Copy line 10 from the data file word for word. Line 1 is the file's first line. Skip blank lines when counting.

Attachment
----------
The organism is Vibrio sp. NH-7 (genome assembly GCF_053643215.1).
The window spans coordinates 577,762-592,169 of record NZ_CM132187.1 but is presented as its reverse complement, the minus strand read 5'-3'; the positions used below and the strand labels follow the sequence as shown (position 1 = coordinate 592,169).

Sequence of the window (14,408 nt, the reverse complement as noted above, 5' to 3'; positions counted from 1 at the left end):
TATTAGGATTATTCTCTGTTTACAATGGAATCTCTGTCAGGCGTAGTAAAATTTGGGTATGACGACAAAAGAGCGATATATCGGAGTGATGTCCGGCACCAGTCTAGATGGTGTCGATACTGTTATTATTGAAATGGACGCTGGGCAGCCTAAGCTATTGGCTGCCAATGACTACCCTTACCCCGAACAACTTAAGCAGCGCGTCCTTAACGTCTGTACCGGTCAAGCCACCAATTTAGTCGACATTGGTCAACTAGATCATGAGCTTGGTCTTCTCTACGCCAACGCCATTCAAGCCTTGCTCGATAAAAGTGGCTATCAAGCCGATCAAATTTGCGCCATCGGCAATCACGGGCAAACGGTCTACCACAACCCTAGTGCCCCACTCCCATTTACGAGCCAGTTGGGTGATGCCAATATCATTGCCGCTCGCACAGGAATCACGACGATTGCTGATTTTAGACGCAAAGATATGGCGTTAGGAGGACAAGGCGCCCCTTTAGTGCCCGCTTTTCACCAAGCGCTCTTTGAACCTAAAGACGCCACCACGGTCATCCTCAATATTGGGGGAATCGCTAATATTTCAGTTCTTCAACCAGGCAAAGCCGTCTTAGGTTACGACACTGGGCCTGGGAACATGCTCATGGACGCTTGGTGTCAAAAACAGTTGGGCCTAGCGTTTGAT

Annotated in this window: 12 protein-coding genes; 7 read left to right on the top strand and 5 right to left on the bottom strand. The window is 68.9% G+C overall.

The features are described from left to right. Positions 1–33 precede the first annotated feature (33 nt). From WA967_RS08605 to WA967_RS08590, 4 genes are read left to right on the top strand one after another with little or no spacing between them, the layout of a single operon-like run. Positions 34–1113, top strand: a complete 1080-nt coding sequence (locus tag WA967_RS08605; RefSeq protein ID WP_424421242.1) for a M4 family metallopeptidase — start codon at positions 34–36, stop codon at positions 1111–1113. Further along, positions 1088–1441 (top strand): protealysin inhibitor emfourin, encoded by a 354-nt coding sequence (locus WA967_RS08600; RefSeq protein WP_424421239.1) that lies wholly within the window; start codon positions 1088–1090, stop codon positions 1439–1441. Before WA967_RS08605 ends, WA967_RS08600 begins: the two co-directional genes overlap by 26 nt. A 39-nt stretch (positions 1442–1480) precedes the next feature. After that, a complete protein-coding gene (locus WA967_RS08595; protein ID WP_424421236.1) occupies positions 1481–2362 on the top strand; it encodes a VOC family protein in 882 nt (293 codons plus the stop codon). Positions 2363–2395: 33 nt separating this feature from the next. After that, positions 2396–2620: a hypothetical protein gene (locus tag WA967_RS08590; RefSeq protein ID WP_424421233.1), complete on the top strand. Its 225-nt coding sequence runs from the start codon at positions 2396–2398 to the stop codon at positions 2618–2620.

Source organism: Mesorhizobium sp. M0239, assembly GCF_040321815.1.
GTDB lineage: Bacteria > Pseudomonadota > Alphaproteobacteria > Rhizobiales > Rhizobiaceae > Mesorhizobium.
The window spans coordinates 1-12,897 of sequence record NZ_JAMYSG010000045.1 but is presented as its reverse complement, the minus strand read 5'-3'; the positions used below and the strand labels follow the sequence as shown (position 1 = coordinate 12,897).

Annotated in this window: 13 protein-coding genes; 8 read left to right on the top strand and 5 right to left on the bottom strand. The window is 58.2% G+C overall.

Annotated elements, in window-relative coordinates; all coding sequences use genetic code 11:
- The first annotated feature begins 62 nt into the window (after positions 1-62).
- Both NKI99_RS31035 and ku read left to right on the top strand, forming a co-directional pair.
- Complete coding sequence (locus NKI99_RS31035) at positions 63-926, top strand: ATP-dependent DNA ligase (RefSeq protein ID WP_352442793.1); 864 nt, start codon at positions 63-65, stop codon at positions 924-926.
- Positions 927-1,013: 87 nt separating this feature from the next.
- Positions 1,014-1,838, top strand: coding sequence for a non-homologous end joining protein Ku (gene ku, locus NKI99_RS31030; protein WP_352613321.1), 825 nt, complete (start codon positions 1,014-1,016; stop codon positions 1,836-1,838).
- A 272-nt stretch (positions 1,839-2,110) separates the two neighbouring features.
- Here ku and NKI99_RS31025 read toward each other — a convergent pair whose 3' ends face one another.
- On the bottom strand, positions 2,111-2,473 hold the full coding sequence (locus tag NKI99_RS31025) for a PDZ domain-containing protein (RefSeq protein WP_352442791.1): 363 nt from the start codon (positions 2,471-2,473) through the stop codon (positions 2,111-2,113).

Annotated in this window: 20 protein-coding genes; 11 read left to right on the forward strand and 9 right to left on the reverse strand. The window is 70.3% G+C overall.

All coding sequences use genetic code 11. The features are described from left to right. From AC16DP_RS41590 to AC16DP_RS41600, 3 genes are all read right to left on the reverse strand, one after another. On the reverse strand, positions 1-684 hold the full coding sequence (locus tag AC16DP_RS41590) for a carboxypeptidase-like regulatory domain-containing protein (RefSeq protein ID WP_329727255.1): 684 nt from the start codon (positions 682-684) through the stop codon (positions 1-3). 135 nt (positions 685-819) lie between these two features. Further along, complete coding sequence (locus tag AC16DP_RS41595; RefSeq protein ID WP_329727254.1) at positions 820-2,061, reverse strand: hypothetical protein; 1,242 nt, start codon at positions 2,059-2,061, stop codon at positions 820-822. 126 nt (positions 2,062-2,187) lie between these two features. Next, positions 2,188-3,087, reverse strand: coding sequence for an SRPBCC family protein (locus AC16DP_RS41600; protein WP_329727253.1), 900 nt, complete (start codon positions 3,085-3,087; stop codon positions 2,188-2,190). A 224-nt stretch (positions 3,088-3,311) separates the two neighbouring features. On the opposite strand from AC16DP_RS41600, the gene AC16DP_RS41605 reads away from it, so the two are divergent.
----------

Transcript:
Annotated in this window: 13 protein-coding genes; 8 read left to right on the top strand and 5 right to left on the bottom strand. The window is 58.2% G+C overall.